Things I Tell Myself Everyday

In todays ever more regulated and scrutinised healthcare environment, it is very easy to throw our arms up and give up on trying new ideas a.k.a innovation. Here are things I tell myself daily to fight that temptation:

  1. If you always do what you’ve always done, you will always get what you’ve always got.
  2. Everyone has ideas. A few have the audacity to act upon them.
  3. An idea on the ground is worth ten in the head.
  4. If everyone backs your idea at the start, maybe it’s not really there, yet.
  5. If everyone is opposed to your idea after you’ve had your say, maybe it’s not there yet, either.

If you have ever been seized by an idea, you’ll know the unmistakable feeling fluttering in your gut. I have learnt that when I stop asking ‘What If?’ and stop experimenting with new ideas, I lose interest in the people and work around me. So I fight the temptation to automatically go with what’s comfortable or convinient.

It takes a brave mind to enter unchartered waters, it takes a tough heart to stay the course.

The myth of the rational patient

Betabetic

(and the rational doctor).

There is no disputing the fact that the pressure on the open doors of the NHS – primary care, urgent and emergency care – is unmanageable. One recurring cry from GPs and A&E staff is that they are seeing ‘the wrong people’ – that one patient takes up a GP appointment with a ‘trivial problem’ while another fails to get an appointment and becomes an emergency, or at least accesses unscheduled care, as a result. In addition, A&E waiting times are at least in part being affected by the need to triage and see patients who don’t need the specialist services of an emergency department (though this is not the main problem).

Recent NHS England campaigns illustrate the difficulty of trying to modify health-care seeking behaviour that has risk-judgement at its core.

On the one hand we have campaigns such as Choose Well (or as I call…

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Are health messages ever social?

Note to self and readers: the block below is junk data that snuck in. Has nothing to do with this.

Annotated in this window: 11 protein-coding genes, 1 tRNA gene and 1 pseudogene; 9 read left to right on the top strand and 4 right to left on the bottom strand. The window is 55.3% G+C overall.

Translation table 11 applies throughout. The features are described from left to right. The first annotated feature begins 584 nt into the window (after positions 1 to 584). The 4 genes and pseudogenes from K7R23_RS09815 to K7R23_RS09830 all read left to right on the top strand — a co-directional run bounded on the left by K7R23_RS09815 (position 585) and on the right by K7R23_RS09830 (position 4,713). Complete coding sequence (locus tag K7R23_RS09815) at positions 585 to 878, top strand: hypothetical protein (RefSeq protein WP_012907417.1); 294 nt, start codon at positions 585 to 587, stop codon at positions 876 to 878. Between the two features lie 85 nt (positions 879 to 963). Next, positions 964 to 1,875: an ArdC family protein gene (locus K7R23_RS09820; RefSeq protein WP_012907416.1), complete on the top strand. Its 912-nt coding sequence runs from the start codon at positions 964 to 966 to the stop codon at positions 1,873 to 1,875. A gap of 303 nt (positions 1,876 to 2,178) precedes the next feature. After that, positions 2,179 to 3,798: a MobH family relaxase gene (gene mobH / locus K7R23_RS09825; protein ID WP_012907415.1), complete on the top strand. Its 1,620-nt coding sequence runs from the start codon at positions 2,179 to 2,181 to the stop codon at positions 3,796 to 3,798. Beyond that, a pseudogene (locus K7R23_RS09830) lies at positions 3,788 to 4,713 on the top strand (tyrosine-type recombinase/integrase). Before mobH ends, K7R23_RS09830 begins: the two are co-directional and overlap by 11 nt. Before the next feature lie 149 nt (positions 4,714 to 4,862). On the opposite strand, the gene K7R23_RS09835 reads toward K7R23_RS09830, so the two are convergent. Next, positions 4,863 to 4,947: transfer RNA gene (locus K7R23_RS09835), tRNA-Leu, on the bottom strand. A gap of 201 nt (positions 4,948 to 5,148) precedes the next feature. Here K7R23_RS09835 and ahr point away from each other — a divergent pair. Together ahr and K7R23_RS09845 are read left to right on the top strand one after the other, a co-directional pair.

Clear message

I’m excited about taking part in my first #nhssm chat in quite a long time. On Wednesday 11 March – NHS Change Day – we’ll be talking about how the NHS can use social media to deliver tricky messages to different audiences. The chat starts from 8pm on the #nhssm hashtag.

The messages I have in mind are about sexual health and testing for STIs, but the chat could take us anywhere – smoking, mental health, alcohol. What I’m keen to find out is whether these topics are social at all. Do we, as members of the public, want to be approached online about improving our health, and if so, what are the most effective channels? Are there more private, selective social channels such as WhatsApp, that can help the NHS be part of an existing conversation?

In particular, I’m interested in how we reachLGBT, BME and teen audiences.

My interest has been…

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My NHS Christmas

Big Up the NHS

#MyNHSChristmas


Christmas is a very special time of year for the NHS.

imagesEJCSRXM1There are poignant juxtapositions of celebration and sadness, pleasure and pain, excitement and fear. The staff who work over the holiday period may miss out on a family Christmas but they try to bring a little of the party to work. The patients do the same if they can. There is a palpable sense of celebration tempered by professionalism and respectful care for those too ill to appreciate the season. In the NHS life goes on – 365 days a year – but Christmas day is different.

The NHS has taken a bit of a battering lately. Unjustified negative press, swinging financial cutbacks and the threat of privatisation have all conspired to undermine and destabalise the NHS. The pressure on the staff has never been greater and morale has suffered.

A sad NHS is a bad NHS, so…

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The Guide to the Future of Medicine: Technology AND The Human Touch

ScienceRoll

I see enormous technological changes heading our way. If they hit us unprepared, which we are now, they will wash away the medical system we know and leave it a purely technology–based service without personal interaction. Such a complicated system should not be washed away. Rather, it should be consciously and purposefully redesigned piece by piece. If we are unprepared for the future, then we lose this opportunity. I think we are still in time and it is still possible if an easily digestible and practical guide becomes available.

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I wrote a book “The Guide to the Future of Medicine: Technology AND The Human Touch” to prepare everyone for the coming waves of change, to be a guide for the future of medicine that anyone can use. It describes 22 trends and technologies that will shape the future including Augmented Reality, Surgical and Humanoid Robots, Genomics, Body Sensors, The Medical Tricorder, 3D Printing, Exoskeletons…

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